just and desirable, reliance may be placed upon the ordinary rule of stare decisis. Before a party can invoke the collateral estoppel doctrine in these circumstances, the legal matter raised in the second proceeding must involve the same set of events or documents and the same bundle of legal principles that contributed to the rendering of the first judgment.' 333 U.S. 601-602, 68 S. Ct. 721.
It appears from the complaint that only one of the claims presented -- that of Crawford -- would arise under the 1954 contract which was involved in the Vaughn dispute. But in addition to separability of the contracts involved, there are intervening doctrinal changes -- mandatory resort to federal law -- which justify independent examination of this suit. See 50 C.J.S. Judgments §§ 650, 652, 674 (1947); Restatement, Judgments § 70 Comments (e) and (f); cf. Towns & James, Inc. v. Barasch, 197 Misc. 1022, 96 N.Y.S.2d 32.
Proceeding to the substance of the motion, it does not appear from undisputed facts that defendant is entitled to judgment as a matter of law. Rule 56(c), F.R.Civ.P.
The grievances which defendant seeks to have arbitrated do not involve the interpretation or application of any express section of the contract. Seemingly, they involve implied obligations under the terms of 'the Company's so-called Welfare Plan,' which is barely referred to in a section of the contract dealing with illness benefits. Although that section spells out the Company's right to deduct from illness benefits, monies distributed to employees under the 'Company's so-called Welfare Plan,' there are no specific terms in the writing itself from which arbitrators might determine whether the Company was or was not obligated to make such payments. Nor can we hold, on this record, that defendant is entitled to judgment as a matter of law on the basis of 'the entire contract.' For although it could be asserted that the statement of intent and purpose of the parties to improve and maintain harmonious relations between Union and employer authorizes arbitration of grievances not expressly or impliedly excluded from arbitration, we regard such expressions as merely an aid to construction -- together with other indications of the scope of the contract.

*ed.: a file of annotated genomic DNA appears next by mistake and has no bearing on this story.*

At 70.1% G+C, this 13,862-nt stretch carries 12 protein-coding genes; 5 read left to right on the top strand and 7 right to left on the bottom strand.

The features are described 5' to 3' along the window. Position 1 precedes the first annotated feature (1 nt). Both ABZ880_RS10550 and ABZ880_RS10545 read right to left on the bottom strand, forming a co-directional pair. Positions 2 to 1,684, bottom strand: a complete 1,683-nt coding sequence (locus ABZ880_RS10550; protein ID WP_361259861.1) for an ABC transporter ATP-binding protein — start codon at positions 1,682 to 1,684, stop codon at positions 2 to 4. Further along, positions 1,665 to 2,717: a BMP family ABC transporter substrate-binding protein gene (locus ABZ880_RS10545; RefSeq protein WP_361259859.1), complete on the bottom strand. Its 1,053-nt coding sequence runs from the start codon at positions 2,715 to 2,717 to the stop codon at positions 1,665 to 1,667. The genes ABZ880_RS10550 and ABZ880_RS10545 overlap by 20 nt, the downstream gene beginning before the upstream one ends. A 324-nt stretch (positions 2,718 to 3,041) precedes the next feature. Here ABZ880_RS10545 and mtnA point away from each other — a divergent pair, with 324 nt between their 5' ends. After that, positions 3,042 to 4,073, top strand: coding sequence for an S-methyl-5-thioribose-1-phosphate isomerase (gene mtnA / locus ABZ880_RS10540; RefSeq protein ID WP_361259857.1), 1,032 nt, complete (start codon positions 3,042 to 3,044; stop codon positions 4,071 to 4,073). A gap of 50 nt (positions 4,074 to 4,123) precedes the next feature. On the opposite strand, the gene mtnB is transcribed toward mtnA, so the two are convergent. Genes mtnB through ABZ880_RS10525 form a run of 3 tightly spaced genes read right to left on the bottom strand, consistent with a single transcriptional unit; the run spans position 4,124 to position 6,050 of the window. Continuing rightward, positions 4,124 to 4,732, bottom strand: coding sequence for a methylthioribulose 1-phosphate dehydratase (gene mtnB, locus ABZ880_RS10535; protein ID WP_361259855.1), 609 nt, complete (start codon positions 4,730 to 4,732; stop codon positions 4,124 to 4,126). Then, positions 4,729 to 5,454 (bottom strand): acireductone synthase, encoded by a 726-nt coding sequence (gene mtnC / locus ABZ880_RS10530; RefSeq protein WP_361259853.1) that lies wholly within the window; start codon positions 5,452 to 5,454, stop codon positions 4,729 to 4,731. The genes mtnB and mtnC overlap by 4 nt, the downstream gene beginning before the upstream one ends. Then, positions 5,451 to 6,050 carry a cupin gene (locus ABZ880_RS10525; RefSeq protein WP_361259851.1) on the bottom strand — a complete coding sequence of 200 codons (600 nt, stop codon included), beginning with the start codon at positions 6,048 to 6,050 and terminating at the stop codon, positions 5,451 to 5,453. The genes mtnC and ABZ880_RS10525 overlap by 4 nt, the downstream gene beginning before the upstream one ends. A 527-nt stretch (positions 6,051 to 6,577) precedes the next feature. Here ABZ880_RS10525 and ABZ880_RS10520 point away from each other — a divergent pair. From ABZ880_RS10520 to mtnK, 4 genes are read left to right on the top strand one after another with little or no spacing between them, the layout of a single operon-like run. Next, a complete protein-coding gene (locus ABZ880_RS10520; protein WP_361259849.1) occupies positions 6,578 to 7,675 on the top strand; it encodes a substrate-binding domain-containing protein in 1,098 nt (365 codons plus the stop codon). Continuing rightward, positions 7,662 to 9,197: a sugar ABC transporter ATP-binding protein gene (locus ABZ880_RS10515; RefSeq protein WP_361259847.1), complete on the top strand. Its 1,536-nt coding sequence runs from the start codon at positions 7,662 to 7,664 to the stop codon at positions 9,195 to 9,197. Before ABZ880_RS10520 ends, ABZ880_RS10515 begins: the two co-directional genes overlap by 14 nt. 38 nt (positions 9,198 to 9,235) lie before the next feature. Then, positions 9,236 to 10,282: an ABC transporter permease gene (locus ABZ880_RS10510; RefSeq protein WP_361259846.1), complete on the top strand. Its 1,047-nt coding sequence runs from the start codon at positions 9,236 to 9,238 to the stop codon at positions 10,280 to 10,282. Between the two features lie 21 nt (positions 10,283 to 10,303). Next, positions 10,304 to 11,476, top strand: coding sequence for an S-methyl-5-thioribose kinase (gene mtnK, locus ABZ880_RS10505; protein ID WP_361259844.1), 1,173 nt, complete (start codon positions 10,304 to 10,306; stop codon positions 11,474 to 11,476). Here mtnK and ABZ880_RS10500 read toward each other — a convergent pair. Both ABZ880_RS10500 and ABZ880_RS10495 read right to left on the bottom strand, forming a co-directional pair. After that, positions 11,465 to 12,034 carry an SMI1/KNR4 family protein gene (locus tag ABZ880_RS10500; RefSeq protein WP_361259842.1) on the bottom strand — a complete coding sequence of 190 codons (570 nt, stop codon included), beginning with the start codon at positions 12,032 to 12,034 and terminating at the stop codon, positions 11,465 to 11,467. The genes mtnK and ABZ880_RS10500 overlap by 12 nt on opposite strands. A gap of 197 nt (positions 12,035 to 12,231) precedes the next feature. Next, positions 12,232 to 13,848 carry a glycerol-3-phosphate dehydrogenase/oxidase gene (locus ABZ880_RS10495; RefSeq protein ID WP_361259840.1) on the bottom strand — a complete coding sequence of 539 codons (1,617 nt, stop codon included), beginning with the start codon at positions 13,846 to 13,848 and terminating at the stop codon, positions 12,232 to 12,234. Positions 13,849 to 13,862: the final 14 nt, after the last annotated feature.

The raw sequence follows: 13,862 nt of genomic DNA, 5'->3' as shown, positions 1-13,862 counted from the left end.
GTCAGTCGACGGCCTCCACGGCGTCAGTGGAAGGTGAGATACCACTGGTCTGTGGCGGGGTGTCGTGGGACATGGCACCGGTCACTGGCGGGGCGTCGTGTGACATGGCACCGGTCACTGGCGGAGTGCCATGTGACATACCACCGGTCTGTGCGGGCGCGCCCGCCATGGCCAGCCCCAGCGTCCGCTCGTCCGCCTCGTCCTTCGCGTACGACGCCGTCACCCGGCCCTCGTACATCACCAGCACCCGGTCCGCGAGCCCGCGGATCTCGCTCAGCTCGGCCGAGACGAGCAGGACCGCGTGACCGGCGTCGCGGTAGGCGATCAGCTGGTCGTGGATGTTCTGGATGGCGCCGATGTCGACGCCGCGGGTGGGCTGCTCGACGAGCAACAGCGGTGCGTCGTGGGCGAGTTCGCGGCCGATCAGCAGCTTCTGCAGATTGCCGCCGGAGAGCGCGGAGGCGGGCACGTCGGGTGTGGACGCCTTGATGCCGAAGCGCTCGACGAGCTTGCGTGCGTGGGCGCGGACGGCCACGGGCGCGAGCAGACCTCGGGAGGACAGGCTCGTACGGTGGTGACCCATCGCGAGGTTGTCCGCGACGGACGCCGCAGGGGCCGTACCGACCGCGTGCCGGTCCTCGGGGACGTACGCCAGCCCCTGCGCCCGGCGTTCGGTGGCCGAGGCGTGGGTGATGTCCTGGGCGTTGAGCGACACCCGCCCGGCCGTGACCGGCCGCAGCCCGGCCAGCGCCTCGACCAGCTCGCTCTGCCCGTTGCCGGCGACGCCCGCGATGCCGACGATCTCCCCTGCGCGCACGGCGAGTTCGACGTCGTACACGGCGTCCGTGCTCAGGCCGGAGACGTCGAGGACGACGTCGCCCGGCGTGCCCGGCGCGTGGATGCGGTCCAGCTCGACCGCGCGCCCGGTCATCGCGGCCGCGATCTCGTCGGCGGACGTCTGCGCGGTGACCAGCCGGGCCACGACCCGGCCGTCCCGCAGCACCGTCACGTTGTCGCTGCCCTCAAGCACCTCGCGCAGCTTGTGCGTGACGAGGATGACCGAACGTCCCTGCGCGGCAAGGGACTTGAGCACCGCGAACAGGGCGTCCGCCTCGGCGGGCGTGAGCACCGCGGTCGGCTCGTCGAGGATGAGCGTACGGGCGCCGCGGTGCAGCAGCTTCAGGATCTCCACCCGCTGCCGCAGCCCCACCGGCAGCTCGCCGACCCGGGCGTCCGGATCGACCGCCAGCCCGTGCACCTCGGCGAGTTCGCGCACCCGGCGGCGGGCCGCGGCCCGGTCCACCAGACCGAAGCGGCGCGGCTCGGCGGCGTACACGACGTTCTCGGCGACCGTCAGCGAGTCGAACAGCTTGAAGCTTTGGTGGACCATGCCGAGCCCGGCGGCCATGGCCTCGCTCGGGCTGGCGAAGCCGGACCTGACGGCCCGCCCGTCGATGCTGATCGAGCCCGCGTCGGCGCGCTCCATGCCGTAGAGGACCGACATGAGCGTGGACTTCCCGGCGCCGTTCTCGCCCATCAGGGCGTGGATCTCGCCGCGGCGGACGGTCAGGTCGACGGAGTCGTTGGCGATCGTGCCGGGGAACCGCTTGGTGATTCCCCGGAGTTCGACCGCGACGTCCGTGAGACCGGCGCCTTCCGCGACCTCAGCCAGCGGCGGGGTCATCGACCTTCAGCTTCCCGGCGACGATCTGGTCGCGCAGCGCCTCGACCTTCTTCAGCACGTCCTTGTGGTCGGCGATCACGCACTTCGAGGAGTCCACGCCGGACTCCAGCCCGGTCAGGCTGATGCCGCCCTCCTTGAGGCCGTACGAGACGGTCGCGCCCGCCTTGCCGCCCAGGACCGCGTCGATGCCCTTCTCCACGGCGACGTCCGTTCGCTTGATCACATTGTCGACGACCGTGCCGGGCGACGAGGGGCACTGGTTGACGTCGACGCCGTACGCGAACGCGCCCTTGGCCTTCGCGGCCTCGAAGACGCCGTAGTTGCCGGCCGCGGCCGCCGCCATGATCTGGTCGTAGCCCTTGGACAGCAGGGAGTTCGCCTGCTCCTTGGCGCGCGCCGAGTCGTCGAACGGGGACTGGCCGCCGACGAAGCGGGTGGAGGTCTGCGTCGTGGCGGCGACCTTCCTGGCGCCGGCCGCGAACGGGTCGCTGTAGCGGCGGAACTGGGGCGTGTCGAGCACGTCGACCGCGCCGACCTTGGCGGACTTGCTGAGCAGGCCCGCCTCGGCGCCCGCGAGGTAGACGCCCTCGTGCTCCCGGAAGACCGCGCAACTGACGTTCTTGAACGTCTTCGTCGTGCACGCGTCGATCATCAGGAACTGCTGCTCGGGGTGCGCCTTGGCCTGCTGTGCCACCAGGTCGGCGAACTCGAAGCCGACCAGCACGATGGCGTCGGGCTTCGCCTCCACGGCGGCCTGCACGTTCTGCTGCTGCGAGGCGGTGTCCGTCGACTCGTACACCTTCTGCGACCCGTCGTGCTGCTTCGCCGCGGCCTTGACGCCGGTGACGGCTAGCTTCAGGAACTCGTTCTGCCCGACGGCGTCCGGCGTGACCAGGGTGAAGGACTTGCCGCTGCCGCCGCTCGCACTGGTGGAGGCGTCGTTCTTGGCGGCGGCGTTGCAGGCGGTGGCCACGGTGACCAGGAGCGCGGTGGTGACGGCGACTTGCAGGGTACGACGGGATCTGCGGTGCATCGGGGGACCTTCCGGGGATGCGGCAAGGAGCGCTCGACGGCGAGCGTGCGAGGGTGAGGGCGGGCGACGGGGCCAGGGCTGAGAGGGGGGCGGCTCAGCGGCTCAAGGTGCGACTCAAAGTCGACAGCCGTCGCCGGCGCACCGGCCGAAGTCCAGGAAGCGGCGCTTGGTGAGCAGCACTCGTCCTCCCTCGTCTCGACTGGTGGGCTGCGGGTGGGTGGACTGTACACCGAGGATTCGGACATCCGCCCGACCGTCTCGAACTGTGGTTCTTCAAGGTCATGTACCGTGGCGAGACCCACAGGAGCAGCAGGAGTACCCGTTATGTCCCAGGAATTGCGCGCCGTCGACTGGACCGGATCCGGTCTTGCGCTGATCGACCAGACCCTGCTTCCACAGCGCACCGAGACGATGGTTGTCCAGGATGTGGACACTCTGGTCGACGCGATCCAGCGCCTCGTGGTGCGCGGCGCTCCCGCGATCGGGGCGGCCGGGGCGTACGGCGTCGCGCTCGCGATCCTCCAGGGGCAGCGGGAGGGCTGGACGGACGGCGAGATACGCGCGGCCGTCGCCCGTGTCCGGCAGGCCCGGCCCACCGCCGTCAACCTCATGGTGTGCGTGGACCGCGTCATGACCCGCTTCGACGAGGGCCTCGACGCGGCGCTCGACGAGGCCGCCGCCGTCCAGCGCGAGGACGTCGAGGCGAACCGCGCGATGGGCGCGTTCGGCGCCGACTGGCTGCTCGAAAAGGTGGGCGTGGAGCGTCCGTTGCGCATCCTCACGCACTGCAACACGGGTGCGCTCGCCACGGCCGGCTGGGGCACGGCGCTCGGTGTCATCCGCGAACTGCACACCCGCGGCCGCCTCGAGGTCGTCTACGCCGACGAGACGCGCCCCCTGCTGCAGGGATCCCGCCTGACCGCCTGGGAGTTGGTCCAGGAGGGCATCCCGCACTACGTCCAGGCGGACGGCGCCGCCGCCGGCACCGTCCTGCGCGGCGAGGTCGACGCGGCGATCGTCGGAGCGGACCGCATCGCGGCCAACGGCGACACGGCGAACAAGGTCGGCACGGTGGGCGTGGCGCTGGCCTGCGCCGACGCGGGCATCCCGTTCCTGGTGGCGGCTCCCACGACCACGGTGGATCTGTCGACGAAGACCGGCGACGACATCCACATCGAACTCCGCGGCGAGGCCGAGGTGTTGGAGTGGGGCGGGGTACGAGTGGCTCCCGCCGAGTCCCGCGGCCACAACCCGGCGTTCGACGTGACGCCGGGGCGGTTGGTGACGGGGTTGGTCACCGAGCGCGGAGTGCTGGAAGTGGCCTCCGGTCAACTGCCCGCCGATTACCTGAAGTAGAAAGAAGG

And finally, defendant has not established a case for judgment as a matter of law on the basis of 'past practices.' the nature of which has not as yet even been disclosed. See Restatement, Contracts § 247 (1932).
Denial of the motion is further required because a material factual question is presented as to whether, if the dispute is arbitrable, all conditions precedent to arbitration have been faithfully performed. As stated in Boston Mutual Life Insurance Co. v. Insurance Agents' International Union, 1 Cir., 258 F.2d 516, 522,
'* * * whether the Employer had agreed to submit this matter to arbitration depends upon a determination by the court, as a preliminary matter, whether all the conditions precedent to arbitration have been fulfilled, including a determination whether the Union acted 'within a reasonable time' in pressing for arbitration by the American Arbitration Association.'
Except on fuller examination of the surrounding facts and circumstances it could not be determined if reasonable men would not differ whether defendant acted within a reasonable time in initiating arbitration procedures on the grievances in dispute.